The software testing life cycle (STLC) is a key part of the software development process. It provides the systematic steps to be taken in a defined sequence to ensure the quality and functionality of the software. STLC typically occurs after UI/UX and content have created the front-end design for the software or application. But without STLC, the software exists in concept only.
STLC is the overall approach an organization takes to performance testing for software. Its counterpart, performance testing life cycle (PTLC), is related to accessing a software’s capability, and those steps focus on testing performance. In tandem, these processes offer a full approach to evaluating a software’s overall performance. Here, we’ll provide an overview of the parts that define performance testing.
Functional vs Non-Functional Testing
First, let’s distinguish two key differences between types of software testing: functional and non-functional testing.
Functional testing explores the software’s ability to perform. Do features function as intended? Overall, does the product work? The purpose here is to first identify requirements and expectations (some of the first steps of STLC), and then to test these and determine functionality.
Non-functional testing focuses on workload and variable capacities: how well does the product function in certain environments and with added stress? Non-functional elements often include measure traits like scalability, capacity, compatibility, and usability.
Though these types of tests explore different quality and performance aspects of the software, they are typically executed in the same parts and processes.
What are the 7 Phases of STLC?
The individual steps taken during STLC include test planning, analysis, design, implementation, execution, results analysis, and closure. Each of these steps are also known as phases, involving unique goals, purposes, and tasks to be completed.
Different companies and organizations create their own steps for STLC, and some will define more or fewer than the seven listed here. The phases of STLC are used to define, test, and evaluate the functionality of a software. Here we’ll explore the seven main parts of performance testing in the STLC.
- Planning – In this preliminary stage, the team defines the scope of the project and determines necessary steps to be taken, including: the overall testing strategy and process, potential activities, resources needed, goals, timelines, and risks.
- Analysis – As an extension of planning, analysis requires detailed test conditions and expectations for functionality. A document will generally be created that outlines the complexities of the product, predicts risks, and clarifies and specifies details.
- Design – During design, the test conditions defined in the analysis phase are assigned traceability metrics. In other words, how do we measure success? The design phase helps define the metrics by which the data will be measured.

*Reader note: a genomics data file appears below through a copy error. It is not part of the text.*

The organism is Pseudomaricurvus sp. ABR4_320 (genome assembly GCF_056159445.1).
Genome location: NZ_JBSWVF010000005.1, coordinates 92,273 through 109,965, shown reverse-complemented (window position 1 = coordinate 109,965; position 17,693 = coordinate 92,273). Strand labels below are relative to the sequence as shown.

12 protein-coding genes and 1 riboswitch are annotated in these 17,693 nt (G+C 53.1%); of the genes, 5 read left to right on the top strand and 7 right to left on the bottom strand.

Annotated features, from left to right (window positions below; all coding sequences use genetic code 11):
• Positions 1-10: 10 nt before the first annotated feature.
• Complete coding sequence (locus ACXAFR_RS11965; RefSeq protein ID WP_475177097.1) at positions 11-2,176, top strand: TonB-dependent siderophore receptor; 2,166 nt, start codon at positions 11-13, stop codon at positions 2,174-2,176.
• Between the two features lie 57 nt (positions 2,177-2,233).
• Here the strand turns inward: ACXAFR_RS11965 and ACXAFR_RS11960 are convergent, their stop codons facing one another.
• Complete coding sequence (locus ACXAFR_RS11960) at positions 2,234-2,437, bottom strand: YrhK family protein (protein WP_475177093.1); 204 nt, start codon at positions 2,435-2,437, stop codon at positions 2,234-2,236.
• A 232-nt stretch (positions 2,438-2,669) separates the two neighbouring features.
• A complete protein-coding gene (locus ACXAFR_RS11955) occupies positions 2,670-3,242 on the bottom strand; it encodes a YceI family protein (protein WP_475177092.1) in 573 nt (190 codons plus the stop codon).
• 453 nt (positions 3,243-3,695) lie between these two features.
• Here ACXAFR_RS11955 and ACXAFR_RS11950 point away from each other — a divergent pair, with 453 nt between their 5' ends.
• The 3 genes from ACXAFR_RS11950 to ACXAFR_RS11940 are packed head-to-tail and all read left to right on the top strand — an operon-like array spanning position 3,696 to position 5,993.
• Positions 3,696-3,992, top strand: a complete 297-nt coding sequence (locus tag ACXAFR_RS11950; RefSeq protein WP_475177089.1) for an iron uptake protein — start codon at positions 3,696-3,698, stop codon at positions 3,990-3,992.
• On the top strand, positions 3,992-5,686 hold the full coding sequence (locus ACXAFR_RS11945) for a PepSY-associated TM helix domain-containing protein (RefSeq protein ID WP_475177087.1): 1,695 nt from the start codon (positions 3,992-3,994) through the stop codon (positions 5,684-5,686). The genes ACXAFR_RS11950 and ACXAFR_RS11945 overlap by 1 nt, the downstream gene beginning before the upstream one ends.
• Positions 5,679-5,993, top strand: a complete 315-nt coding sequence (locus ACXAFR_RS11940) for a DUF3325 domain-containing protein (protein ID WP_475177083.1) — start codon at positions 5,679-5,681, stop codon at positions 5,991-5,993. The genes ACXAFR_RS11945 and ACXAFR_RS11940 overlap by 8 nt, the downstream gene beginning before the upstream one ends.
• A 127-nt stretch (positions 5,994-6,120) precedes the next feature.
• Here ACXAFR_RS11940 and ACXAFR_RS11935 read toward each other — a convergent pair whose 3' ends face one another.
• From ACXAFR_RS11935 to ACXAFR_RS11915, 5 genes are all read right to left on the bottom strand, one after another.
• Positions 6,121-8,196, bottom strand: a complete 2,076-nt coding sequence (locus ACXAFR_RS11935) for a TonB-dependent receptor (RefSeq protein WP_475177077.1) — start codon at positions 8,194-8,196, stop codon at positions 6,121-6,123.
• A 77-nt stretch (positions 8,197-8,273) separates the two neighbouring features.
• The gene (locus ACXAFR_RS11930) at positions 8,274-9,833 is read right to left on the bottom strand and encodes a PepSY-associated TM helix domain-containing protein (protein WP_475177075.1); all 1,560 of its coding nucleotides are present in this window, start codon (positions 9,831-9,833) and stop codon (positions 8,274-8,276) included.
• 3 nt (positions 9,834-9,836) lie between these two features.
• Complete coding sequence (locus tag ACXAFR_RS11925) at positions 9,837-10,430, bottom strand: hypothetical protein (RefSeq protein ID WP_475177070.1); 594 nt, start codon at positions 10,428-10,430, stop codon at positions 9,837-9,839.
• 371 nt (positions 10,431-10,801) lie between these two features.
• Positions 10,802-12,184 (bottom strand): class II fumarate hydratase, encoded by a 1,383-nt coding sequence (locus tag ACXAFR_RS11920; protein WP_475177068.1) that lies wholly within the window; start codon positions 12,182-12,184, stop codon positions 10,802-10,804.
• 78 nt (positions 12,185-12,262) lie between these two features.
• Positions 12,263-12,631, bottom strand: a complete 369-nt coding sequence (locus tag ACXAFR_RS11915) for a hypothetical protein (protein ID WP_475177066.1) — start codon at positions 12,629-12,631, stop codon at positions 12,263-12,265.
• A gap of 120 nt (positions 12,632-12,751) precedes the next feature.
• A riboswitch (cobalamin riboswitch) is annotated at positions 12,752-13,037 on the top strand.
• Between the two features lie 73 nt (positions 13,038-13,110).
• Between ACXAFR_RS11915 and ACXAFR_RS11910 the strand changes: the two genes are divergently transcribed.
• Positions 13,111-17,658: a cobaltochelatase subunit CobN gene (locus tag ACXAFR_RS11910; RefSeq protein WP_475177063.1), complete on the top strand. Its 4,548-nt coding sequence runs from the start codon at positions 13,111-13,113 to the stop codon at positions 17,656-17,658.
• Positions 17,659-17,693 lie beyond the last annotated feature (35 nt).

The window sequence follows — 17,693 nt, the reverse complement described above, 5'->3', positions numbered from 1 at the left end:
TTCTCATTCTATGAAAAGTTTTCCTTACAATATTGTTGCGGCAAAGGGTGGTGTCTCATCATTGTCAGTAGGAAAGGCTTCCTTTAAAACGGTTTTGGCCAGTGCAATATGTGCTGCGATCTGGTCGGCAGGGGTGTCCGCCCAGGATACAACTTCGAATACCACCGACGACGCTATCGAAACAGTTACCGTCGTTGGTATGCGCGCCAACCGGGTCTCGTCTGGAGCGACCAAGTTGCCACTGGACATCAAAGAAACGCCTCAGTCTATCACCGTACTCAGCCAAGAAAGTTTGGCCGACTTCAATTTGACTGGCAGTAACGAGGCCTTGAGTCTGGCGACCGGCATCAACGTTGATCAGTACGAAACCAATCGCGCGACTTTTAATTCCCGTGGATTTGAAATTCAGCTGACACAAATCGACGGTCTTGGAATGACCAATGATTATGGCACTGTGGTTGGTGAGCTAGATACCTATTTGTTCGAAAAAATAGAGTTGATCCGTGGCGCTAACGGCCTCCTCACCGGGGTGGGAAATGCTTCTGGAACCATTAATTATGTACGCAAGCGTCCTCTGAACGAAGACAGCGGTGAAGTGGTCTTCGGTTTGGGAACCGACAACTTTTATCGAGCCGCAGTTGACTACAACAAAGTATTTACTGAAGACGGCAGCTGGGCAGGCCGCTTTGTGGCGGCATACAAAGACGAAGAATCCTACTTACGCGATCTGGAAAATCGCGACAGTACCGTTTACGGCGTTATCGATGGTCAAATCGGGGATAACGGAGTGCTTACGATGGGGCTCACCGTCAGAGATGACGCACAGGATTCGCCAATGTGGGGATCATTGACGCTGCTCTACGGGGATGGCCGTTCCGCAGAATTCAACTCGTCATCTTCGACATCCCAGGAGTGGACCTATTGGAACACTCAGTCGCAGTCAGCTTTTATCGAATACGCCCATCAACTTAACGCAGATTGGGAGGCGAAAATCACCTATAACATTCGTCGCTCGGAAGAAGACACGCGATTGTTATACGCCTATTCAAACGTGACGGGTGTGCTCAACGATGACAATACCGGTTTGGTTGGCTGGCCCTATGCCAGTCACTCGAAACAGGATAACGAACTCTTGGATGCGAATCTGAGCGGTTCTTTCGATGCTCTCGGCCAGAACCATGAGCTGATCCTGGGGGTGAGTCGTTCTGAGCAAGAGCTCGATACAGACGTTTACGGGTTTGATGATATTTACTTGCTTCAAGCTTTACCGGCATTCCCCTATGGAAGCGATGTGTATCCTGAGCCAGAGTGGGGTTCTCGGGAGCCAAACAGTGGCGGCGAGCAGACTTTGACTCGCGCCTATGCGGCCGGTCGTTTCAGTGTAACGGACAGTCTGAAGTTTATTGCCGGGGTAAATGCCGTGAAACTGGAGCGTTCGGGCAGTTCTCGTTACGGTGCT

- Implementation – Implementation includes scripting: the team creates test cases and automation scripts, then identifies and creates the test data.
- Execution – This stage involves the actual execution of the tests to measure the data identified in the previous stages. Here, the team executes the test and logs any problems, bugs, defects, or discrepancies. Or, what didn’t occur as planned?
- Conclusion – This phase involves reporting the findings of the test to stakeholders, project managers, and relevant team members with the understanding of how to adapt and re-test based on needed changes.
- Closure – The final stage of STLC ensures all tests were completed that were defined in the planning stage, no critical defects occurred, and that the team recorded its findings.
What Are Parts of Performance Testing?
The performance testing life cycle applies the parts and phases above to specifically evaluate the limits of the platform’s performance. This primarily focuses on non-functional testing and includes a vast array of usability tests and questions. We’ll explore some of these here.
Because PTLC is more focused on usability, there are multiple types of performance testing used during this process. Common questions these tests answer include: how does the software perform with x amount of users? How responsive is the software? What is the workload failure point?
Some performance test examples include:
- Accessibility testing
- Availability testing
- Compliance testing
- Configuration testing
- Endurance testing
- Geolocation testing
- Load testing
- Maintainability testing
- Performance testing
- Security testing
- Scalability testing
- Stress testing
- Usability testing
With over 20 years of experience and a proven track record, Foulk Consulting understands the complexity and specificity software quality assurance requires. Even the smallest detailed steps affect the overall fruition of your software’s goals and functionality, and our teams are here to help.
Our quality assurance specialists can help your business and team throughout the software development and testing lifecycles, from supporting the development of your app or platform to addressing concerns post-launch. We run appropriate tests, use quality tools, gain results and provide advice on making changes that will improve overall performance. Partner with a trustworthy quality assurance professional and work with Foulk Consulting. We want to see your software perform and compete. Contact us today to learn more.